Canadian pharmaceutical firm Valeant Pharmaceuticals International Inc. ("Valeant" or the "Company") has seen better days. Since late September, Valeant's stock dropped approximately 85 percent, from nearly $200 per share to $26.98 per share at the end of March 18, 2016. Unsurprisingly, the drastic drop in stock value was paired with an investigation by the U.S. Securities and Exchange Commission ("SEC"), which caused skittish investors to question the viability of Valeant moving forward.
Valeant CEO, Mike Pearson ("Pearson"), sought to reassure investors, but it may be too little too late. For example, Pearson sent a memo to his employees to address concerns of a possibly looming bankruptcy. Answering the question directly, Pearson "assured" his employees that the Company was not on the verge of bankruptcy. He further commented, "restoring the public's confidence will take time and I want to apologize directly to each of you for the distractions this intense scrutiny is causing you, please know that I am working as hard as I can to turn things around, and I believe we will." While Pearson has stated that Valeant is taking this matter "very seriously," Valeant has yet to submit its 10-K annual report to the SEC, which could result in a default on some of the Company's bonds and loans.
Valeant's business ethics have been called into question several times. The Company has been accused of operating under a "buy, cut, and mark-up" strategy, whereby Valeant would buy other small drug firms, cut their costs, and then yank drug prices skyward -- in some instances, prices would increase 100 to 200 percent. Moreover, the rather unscrupulous scheme was allegedly heavily financed by debt, which caught the ire of politicians. Democratic presidential candidate Hilary Clinton slammed Valeant for its drug price hikes and vowed to "go after" the Company. Similarly, U.S. Rep Elijah Cummings (D-MD) strongly criticized Valeant and Turing Pharmaceuticals AG, another company accused of dramatically increasing the price of drugs, stating "[t]hey bought them, jacked up the prices, took as much money as they could out of the pockets of patients, hospitals, and others, and then put those funds into their own coffers."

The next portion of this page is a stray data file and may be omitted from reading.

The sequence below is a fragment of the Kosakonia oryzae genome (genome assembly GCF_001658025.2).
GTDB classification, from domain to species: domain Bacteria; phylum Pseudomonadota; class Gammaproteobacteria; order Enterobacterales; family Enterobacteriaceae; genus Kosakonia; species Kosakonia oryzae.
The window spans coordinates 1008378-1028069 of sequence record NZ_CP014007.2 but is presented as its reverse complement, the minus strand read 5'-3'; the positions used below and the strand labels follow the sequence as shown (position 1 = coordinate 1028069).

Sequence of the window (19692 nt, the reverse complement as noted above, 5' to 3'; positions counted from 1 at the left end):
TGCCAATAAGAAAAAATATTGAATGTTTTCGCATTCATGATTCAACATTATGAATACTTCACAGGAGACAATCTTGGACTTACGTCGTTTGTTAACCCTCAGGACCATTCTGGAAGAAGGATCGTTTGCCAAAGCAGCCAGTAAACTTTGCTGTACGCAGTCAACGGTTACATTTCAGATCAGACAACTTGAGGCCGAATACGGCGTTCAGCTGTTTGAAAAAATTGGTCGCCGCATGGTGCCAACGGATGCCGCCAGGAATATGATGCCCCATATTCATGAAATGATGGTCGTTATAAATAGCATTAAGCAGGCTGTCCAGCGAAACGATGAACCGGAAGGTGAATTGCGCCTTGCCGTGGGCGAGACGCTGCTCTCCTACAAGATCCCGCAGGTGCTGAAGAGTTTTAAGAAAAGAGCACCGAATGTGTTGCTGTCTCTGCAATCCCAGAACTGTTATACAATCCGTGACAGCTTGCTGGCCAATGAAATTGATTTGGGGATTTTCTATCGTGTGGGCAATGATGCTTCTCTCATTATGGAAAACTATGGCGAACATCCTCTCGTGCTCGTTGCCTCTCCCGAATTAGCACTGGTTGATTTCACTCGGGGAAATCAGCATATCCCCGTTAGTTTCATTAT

Valeant's questionable behavior and underperformance has caused huge headaches for investors. From 401(k) funds to hedge fund managers, everyone holding equity in Valeant has been hit hard. For example, Pershing Square Capital Management announced it had lost $1.1 billion, ValueAct Holdings digested a $1 billion loss, and Paulson & Co reported a $903 million loss. With losses across several thousand investors, it opens the door for litigation against companies that did not manage investments prudently enough to read the writing on the wall.
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